Karsisiotis, Andreas Ioannis; Damblon, Christian ULg; Roberts, Gordon C K

in Biochemical Journal (2013), 456

Metallo-β-lactamases, enzymes which inactivate β-lactam antibiotics, are of increasing biological and clinical significance as a source of antibiotic resistance in pathogenic bacteria. In the present ... [more ▼]

Metallo-β-lactamases, enzymes which inactivate β-lactam antibiotics, are of increasing biological and clinical significance as a source of antibiotic resistance in pathogenic bacteria. In the present study we describe the high-resolution solution NMR structures of the Bacillus cereus metallo-β-lactamase BcII and of its complex with R-thiomandelic acid, a broadspectrum inhibitor of metallo-β-lactamases. This is the first reported solution structure of any metallo-β-lactamase. There are differences between the solution structure of the free enzyme and previously reported crystal structures in the loops flanking the active site, which are important for substrate and inhibitor binding and catalysis. The binding of R-thiomandelic acid and the roles of active-site residues are defined in detail. Changes in the enzyme structure upon inhibitor binding clarify the role of the mobile β3–β4 loop. Comparisons with other metallo-β- lactamases highlight the roles of individual amino-acid residues in the active site and the β3–β4 loop in inhibitor binding and provide information on the basis of structure–activity relationships among metallo-β-lactamase inhibitors. [less ▲]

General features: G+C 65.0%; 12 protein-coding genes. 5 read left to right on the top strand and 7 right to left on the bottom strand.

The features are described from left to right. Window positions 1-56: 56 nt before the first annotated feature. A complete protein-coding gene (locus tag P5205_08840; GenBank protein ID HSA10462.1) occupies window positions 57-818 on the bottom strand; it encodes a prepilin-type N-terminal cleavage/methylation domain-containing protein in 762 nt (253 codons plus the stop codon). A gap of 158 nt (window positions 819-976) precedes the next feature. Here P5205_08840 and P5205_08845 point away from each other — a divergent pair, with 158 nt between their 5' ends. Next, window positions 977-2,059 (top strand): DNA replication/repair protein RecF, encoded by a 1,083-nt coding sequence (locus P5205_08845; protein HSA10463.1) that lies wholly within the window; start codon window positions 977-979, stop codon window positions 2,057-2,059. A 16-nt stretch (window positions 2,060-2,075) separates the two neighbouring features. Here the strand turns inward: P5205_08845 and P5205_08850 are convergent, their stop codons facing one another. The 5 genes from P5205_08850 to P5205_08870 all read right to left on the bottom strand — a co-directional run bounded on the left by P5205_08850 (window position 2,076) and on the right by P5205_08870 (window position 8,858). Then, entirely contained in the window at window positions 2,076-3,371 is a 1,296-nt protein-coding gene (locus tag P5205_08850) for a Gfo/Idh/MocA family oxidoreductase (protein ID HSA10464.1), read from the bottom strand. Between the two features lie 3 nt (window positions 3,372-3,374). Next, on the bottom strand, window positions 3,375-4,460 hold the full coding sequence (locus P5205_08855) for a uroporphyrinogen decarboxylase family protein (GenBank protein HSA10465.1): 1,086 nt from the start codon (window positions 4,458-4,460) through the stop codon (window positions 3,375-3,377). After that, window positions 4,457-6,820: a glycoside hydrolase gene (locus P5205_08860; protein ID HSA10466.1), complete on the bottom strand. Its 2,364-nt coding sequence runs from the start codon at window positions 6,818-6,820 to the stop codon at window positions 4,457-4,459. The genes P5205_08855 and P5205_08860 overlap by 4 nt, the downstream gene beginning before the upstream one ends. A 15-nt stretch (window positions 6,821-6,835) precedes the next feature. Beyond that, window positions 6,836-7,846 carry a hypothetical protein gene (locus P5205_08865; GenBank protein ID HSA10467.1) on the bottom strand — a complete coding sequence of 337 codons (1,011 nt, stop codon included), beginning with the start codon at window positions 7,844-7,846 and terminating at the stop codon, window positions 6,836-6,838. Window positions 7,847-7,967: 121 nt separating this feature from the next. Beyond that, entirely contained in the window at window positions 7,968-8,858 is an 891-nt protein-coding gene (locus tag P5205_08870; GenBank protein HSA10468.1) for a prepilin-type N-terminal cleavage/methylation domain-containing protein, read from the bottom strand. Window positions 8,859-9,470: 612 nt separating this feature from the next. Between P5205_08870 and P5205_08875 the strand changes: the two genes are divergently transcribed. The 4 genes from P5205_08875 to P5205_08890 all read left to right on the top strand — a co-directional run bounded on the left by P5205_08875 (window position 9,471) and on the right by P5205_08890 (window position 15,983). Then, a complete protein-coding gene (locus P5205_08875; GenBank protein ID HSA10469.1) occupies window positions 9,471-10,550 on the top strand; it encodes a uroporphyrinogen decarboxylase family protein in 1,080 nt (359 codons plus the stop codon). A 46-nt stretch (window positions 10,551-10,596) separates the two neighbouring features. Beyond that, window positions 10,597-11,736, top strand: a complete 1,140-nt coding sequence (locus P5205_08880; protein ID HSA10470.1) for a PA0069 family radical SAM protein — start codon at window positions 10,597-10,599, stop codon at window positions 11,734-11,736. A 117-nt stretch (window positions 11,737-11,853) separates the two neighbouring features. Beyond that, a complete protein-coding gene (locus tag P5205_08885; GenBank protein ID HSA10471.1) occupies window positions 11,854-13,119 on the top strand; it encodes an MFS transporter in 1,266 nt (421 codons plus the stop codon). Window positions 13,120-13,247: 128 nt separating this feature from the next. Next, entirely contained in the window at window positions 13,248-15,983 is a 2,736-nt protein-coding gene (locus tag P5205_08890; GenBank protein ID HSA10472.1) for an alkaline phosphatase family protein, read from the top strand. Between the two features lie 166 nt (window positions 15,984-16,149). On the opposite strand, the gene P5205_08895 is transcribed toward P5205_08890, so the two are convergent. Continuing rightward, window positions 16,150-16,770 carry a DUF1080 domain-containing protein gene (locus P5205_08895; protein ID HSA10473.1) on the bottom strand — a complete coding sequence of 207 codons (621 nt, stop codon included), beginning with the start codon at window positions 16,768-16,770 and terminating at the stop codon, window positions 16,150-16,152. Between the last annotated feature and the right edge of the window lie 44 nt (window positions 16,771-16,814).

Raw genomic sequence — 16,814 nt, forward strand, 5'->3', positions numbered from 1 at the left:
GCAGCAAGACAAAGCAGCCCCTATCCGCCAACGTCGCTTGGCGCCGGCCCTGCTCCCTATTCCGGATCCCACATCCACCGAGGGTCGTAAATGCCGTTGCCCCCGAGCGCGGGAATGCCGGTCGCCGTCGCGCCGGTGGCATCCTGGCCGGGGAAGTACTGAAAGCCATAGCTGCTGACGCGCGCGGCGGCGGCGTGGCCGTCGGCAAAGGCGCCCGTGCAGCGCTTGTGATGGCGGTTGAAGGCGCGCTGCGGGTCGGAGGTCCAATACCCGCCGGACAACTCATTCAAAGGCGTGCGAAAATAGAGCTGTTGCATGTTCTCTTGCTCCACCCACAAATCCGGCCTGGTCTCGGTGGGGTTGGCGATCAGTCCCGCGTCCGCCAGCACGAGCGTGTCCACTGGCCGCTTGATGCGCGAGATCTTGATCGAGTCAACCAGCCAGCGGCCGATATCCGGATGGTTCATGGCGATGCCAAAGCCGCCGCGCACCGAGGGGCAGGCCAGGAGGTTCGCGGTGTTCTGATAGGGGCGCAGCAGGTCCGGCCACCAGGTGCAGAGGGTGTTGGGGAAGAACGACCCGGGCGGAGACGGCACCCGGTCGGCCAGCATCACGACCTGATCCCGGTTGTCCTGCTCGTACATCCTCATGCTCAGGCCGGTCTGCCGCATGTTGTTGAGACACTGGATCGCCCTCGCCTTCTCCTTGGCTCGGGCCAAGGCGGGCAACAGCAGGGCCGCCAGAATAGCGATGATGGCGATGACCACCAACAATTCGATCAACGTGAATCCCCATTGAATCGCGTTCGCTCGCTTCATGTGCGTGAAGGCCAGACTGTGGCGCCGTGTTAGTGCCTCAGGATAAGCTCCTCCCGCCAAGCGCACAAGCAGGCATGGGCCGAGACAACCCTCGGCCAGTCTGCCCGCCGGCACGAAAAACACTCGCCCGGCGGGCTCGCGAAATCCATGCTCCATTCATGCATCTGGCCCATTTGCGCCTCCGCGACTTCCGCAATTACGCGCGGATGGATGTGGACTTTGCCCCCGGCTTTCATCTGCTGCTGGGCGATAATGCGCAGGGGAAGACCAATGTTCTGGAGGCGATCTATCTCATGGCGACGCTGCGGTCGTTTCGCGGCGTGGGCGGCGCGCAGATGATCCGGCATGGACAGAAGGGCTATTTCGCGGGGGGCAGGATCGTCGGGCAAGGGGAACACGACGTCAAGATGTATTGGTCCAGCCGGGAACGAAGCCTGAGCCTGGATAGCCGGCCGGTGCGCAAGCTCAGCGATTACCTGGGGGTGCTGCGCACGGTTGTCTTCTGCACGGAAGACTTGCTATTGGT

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See detailSynthesis and biological evaluation of potential threonine synthase inhibitors: Rhizocticin A and Plumbemycin A.
Gahungu, Mathias; Arguelles-Arias, Anthony; Fickers, Patrick et al

in Bioorganic & Medicinal Chemistry (2013), 21(17), 4958-67